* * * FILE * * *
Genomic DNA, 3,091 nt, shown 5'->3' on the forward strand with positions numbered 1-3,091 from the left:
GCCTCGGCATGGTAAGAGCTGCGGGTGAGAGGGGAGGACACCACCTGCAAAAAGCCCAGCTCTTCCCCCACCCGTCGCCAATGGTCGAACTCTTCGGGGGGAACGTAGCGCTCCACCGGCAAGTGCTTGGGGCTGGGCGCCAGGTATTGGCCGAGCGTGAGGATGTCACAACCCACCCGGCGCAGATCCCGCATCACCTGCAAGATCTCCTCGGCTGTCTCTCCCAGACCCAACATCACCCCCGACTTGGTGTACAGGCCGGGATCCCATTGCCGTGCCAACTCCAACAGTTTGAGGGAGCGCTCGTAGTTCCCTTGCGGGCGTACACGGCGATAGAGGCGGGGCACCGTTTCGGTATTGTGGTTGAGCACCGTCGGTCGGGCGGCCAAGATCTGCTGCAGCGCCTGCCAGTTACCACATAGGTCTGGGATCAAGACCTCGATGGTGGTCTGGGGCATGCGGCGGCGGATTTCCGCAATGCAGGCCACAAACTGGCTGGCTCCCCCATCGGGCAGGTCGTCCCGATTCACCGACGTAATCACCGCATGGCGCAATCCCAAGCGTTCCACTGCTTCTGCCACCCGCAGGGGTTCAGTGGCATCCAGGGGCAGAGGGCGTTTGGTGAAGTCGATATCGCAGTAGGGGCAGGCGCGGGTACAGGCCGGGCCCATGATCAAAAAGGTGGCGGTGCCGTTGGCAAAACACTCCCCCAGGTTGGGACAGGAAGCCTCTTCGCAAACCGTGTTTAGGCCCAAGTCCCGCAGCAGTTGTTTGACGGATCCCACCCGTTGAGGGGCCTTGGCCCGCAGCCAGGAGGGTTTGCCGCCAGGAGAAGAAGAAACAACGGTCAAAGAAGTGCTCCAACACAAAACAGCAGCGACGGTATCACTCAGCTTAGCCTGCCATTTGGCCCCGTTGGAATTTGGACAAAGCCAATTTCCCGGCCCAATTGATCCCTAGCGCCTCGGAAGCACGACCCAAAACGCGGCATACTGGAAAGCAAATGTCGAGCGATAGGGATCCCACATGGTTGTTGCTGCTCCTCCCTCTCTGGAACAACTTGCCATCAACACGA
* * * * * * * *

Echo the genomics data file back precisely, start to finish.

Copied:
Genomic DNA, 3,091 nt, shown 5'->3' on the forward strand with positions numbered 1-3,091 from the left:
GCCTCGGCATGGTAAGAGCTGCGGGTGAGAGGGGAGGACACCACCTGCAAAAAGCCCAGCTCTTCCCCCACCCGTCGCCAATGGTCGAACTCTTCGGGGGGAACGTAGCGCTCCACCGGCAAGTGCTTGGGGCTGGGCGCCAGGTATTGGCCGAGCGTGAGGATGTCACAACCCACCCGGCGCAGATCCCGCATCACCTGCAAGATCTCCTCGGCTGTCTCTCCCAGACCCAACATCACCCCCGACTTGGTGTACAGGCCGGGATCCCATTGCCGTGCCAACTCCAACAGTTTGAGGGAGCGCTCGTAGTTCCCTTGCGGGCGTACACGGCGATAGAGGCGGGGCACCGTTTCGGTATTGTGGTTGAGCACCGTCGGTCGGGCGGCCAAGATCTGCTGCAGCGCCTGCCAGTTACCACATAGGTCTGGGATCAAGACCTCGATGGTGGTCTGGGGCATGCGGCGGCGGATTTCCGCAATGCAGGCCACAAACTGGCTGGCTCCCCCATCGGGCAGGTCGTCCCGATTCACCGACGTAATCACCGCATGGCGCAATCCCAAGCGTTCCACTGCTTCTGCCACCCGCAGGGGTTCAGTGGCATCCAGGGGCAGAGGGCGTTTGGTGAAGTCGATATCGCAGTAGGGGCAGGCGCGGGTACAGGCCGGGCCCATGATCAAAAAGGTGGCGGTGCCGTTGGCAAAACACTCCCCCAGGTTGGGACAGGAAGCCTCTTCGCAAACCGTGTTTAGGCCCAAGTCCCGCAGCAGTTGTTTGACGGATCCCACCCGTTGAGGGGCCTTGGCCCGCAGCCAGGAGGGTTTGCCGCCAGGAGAAGAAGAAACAACGGTCAAAGAAGTGCTCCAACACAAAACAGCAGCGACGGTATCACTCAGCTTAGCCTGCCATTTGGCCCCGTTGGAATTTGGACAAAGCCAATTTCCCGGCCCAATTGATCCCTAGCGCCTCGGAAGCACGACCCAAAACGCGGCATACTGGAAAGCAAATGTCGAGCGATAGGGATCCCACATGGTTGTTGCTGCTCCTCCCTCTCTGGAACAACTTGCCATCAACACGA